Google is best known for their motto, “don’t be evil,” however most of their success can be attributed to playing off one of the seven deadly sins of human nature. While this seems a bit abstract at first, ask yourself, “would you feel comfortable letting everyone see what you search for?” Google’s mission to index the worlds knowledge is pretty useful however when you think about it, the reason Google is so popular is because humans desire to know as much as they can about life.
Whether it’s getting facts to prove someone wrong in a debate, knowledge to get an A on a paper, trying to find weaknesses in your competitors or even the address of your crush — these are all desires which play to the fact knowledge brings pleasure to humans. Innovation doesn’t just go straight to the mainstream consumers. Innovation has to progress through “the chasm” — five audiences with unique viewpoints — which must be won over in order to succeed.
At a recent HuffPost Code Meetup, John Pavley, CTO of the Hufington Post, gave a presentation explaining how the one common factor successful startups have in overcoming the chasm is that they appeal to at least one of the seven deadly sins.
The Audiences That Matter Most
Main Demographics The five different audiences technology must cater to are:
Transitions Between Segments When it comes to innovation, there are a few key transitions to keep in mind:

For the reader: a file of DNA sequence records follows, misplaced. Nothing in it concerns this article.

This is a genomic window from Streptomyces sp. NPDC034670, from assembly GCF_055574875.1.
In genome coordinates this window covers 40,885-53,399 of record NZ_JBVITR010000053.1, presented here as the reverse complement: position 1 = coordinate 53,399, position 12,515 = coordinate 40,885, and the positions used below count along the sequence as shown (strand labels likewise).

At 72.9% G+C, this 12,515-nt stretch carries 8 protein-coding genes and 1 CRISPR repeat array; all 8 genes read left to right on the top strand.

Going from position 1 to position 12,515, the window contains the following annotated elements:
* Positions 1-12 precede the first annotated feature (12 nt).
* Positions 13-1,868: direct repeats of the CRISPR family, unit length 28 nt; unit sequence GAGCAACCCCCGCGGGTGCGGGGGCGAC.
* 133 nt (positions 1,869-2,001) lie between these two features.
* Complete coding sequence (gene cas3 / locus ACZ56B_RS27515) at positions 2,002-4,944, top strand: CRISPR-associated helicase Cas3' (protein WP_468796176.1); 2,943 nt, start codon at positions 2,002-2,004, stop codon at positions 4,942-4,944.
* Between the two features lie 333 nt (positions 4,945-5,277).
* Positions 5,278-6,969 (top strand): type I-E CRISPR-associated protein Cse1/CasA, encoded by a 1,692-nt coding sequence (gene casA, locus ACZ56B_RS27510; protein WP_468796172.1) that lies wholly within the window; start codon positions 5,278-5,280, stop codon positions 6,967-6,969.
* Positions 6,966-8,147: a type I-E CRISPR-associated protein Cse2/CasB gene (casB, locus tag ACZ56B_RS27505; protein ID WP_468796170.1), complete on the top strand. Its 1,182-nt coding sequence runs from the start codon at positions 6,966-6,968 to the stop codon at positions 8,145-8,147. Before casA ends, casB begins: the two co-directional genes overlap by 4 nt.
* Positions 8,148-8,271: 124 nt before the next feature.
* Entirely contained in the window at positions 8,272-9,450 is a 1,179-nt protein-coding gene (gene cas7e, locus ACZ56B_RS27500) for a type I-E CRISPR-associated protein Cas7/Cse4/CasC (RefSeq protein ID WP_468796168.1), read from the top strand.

Of the previously mentioned stages, 97% of failure in the technology industry occurs between the early adopter and pragmatist phase. Although there are many reasons why a startup can fail, there is a common theme which is shared by the 3% of startups which succeed. For more information on the chasm, a full discussion can be found in: Crossing the Chasm, 3rd Edition: Marketing and Selling Disruptive Products to Mainstream Customers
The Magic Equation
Success for startups can be determined with the following formula: x^3 (i.e. x cubed or XXX). The three elements are:
In English this translates to asking yourself:
In general, successful technology startups deeply satisfy human desires by using technology to weaken barriers between people. For a startup to be successful, it must walk the fine line of bending taboos without breaking them. Applications of the formula You don’t need to look far to find examples of successful startups which bend taboos. Google already was mentioned earlier in this article but below are a few more examples of this concept in practice:
How you can use the formula
Nice guys always finish last Remember that human nature always rewards nonsense. Although developing an app to help end world hunger might sound like a great idea, such a concept likely isn’t going to last long. On the other hand, developing an app that allows you to fling virtual birds to destroy pigs (Angry Birds) will take off because that’s just something people enjoy. In general, you aren’t going to change the world by running a for-profit company.
Business is all about making a profit and going after what the general public wants. If you want to change the world, you’re better off working with a non-profit. Even with creative industries such as films, consumers like yourself are being exploited. Hollywood makes films that play to the consumers heart. Films are almost always fabricated around desire. You’ll never see anything from Hollywood built around true reality.